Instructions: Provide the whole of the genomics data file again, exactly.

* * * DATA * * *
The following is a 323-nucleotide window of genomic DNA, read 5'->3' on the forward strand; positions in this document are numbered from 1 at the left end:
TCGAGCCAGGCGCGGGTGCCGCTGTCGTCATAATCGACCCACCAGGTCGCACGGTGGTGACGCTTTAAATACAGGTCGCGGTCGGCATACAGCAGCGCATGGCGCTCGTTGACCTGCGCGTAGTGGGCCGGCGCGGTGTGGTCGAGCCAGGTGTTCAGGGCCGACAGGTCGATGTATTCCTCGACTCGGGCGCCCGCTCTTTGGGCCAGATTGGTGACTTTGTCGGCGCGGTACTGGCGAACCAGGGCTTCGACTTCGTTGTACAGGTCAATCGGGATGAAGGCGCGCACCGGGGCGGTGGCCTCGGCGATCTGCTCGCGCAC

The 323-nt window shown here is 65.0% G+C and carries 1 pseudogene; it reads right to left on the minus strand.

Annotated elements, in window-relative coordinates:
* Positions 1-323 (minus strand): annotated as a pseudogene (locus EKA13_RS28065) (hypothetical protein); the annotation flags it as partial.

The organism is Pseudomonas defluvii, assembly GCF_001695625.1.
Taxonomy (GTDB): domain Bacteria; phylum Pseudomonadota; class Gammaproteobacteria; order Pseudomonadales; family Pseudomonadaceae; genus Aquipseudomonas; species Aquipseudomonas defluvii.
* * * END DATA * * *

The following is a 323-nucleotide window of genomic DNA, read 5'->3' on the forward strand; positions in this document are numbered from 1 at the left end:
TCGAGCCAGGCGCGGGTGCCGCTGTCGTCATAATCGACCCACCAGGTCGCACGGTGGTGACGCTTTAAATACAGGTCGCGGTCGGCATACAGCAGCGCATGGCGCTCGTTGACCTGCGCGTAGTGGGCCGGCGCGGTGTGGTCGAGCCAGGTGTTCAGGGCCGACAGGTCGATGTATTCCTCGACTCGGGCGCCCGCTCTTTGGGCCAGATTGGTGACTTTGTCGGCGCGGTACTGGCGAACCAGGGCTTCGACTTCGTTGTACAGGTCAATCGGGATGAAGGCGCGCACCGGGGCGGTGGCCTCGGCGATCTGCTCGCGCAC

The 323-nt window shown here is 65.0% G+C and carries 1 pseudogene; it reads right to left on the minus strand.

Annotated elements, in window-relative coordinates:
* Positions 1-323 (minus strand): annotated as a pseudogene (locus EKA13_RS28065) (hypothetical protein); the annotation flags it as partial.

The organism is Pseudomonas defluvii, assembly GCF_001695625.1.
Taxonomy (GTDB): domain Bacteria; phylum Pseudomonadota; class Gammaproteobacteria; order Pseudomonadales; family Pseudomonadaceae; genus Aquipseudomonas; species Aquipseudomonas defluvii.